Karen Anderson


red sky at night - a sailor’s delight That’s how the old pre-weather channel saying goes and generally it pans out with accuracy similar to the most high-tech satellites in Calgary’s volatile prairie meets Rocky Mountain setting. We always hope for a summer of warm evenings filled with sunset watching. This year you can get an early start on this pleasant pastime with the “Red Sky at Night” cocktail guaranteed to keep you cozy while you contemplate the horizon. It was inspired by the Jack Rudy Cocktail Co.’s Bourbon Cocktail Cherries found at Luke’s Drug Mart in Bridgeland. Fill a highball glass with ice cubes, add 1 oz. bourbon, 1 oz. Aperol and top up with a spritz of ginger beer and 1 t. of cherry juice from the jar. Lay one of these delectable cherry bombs on top and enjoy watching it sink to the bottom while you sit and sip the sun away. Eat the cherry last and call it a great day. Tip: These also rock as decorations on the top of your favourite chocolate cake recipe. Jack Rudy Cocktail Co. Bourbon Cocktail Cherries, $19.99/16 oz., Luke’s Drug Mart

digging graves Michael Graves designed his whistling bird tea kettle for Italy’s famed Alessi brand in 1984. Despite it being such a design icon, Graves happily adorned it with a set of playful Mickey Mouse ears when Disney asked him to add it to the collection he designed for them. You can still get the original stovetop model, but because you’d never want to accidentally boil it dry (thus sending your Graves’ kettle to an early grave) check out this 52.5 ounce electric cordless model with an electric base and automatic shut off. It will keep your kettle whistling full steam ahead just like the birds of spring. Michael Grave’s Whistling Bird Kettle on electric base, $299.99, Reid’s Stationary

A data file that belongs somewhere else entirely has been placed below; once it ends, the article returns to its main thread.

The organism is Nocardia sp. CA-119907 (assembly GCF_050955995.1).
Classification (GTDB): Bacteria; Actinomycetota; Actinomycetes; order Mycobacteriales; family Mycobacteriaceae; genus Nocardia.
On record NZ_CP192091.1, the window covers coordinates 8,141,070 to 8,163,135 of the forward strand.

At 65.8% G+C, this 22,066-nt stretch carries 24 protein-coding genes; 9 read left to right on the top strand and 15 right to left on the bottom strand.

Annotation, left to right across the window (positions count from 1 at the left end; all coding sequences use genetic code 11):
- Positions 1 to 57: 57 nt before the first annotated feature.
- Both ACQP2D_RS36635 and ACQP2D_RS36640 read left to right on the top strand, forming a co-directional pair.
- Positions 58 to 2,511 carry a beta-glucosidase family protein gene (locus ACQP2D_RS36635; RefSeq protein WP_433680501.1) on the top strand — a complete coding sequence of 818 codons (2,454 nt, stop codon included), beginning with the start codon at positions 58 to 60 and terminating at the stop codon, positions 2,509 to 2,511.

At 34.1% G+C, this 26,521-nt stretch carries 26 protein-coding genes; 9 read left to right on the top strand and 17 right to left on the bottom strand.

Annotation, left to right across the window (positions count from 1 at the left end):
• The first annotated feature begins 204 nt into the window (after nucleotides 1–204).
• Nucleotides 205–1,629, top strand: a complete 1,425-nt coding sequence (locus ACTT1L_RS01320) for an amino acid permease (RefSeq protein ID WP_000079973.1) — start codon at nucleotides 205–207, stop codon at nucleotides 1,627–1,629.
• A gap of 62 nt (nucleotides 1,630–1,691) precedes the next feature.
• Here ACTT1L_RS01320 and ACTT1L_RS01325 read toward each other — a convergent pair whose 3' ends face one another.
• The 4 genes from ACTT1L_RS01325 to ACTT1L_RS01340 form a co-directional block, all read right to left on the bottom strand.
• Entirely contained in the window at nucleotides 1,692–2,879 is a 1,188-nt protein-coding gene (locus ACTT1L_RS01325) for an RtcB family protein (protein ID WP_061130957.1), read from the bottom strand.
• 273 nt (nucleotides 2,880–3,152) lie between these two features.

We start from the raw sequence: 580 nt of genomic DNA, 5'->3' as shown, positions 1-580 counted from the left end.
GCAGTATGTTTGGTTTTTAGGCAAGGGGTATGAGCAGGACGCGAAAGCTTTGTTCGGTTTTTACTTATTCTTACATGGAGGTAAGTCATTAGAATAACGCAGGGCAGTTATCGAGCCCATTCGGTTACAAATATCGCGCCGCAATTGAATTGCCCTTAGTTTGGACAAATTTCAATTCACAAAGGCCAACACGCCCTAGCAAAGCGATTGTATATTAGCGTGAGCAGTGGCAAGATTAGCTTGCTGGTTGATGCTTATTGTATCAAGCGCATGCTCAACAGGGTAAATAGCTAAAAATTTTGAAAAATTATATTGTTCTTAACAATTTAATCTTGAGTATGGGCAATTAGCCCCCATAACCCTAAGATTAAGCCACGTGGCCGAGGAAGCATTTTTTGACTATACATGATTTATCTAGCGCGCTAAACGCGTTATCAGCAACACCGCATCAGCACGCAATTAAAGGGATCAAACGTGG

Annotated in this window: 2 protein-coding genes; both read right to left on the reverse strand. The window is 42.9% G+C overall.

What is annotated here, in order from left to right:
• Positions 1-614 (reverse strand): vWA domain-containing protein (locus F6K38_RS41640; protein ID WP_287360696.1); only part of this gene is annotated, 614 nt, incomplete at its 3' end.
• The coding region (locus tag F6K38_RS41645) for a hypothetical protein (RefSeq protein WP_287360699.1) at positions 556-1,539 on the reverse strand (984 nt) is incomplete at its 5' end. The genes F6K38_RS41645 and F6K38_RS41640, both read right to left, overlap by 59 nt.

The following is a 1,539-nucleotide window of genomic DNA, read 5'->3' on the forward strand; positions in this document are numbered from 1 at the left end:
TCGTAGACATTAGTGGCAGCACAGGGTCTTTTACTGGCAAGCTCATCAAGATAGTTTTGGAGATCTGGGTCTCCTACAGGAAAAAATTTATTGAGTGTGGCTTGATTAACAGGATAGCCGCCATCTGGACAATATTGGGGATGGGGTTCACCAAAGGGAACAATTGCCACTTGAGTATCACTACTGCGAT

party planning paradise

Fine Soup purveyorS Since 1995

Paper Eskimo is an Australian company started by Michelle Farrington and Lama Perin, two designers with a penchant for paper. Down Under cookery queen Donna Hay loves the designs and, since their debut at the New York International Gift fair in 2012, the products have flown like paper airplanes across North America. Calgary’s Creative Packaging carries the full line of bamboo cutlery, paper cups and plates, birthday hats, goody bags and party invites as well as ovenproof paper muffin cups and quickbread forms. With a rainbow of colour choices to coordinate, the options are endless. Add beauty and fun to your parties by multi-purposing the bake-able muffin cups for appetizers, personalized dip holders and to bake individual portions of mac ‘n’ cheese as Creative Packaging’s Joanna Palmer likes to do. Paper Eskimo paper products, starting at $4.95, photo by Joanna Palmer Creative Packaging, 6105 Centre St. SW Karen Anderson is the owner of Calgary Food Tours

now 2 locationS to Serve you: Crossroads Farmers’ Market • The Market on MacLeod CITY PALATE.ca MAY JUNE 2015


one ingredient

Julie Van Rosendaal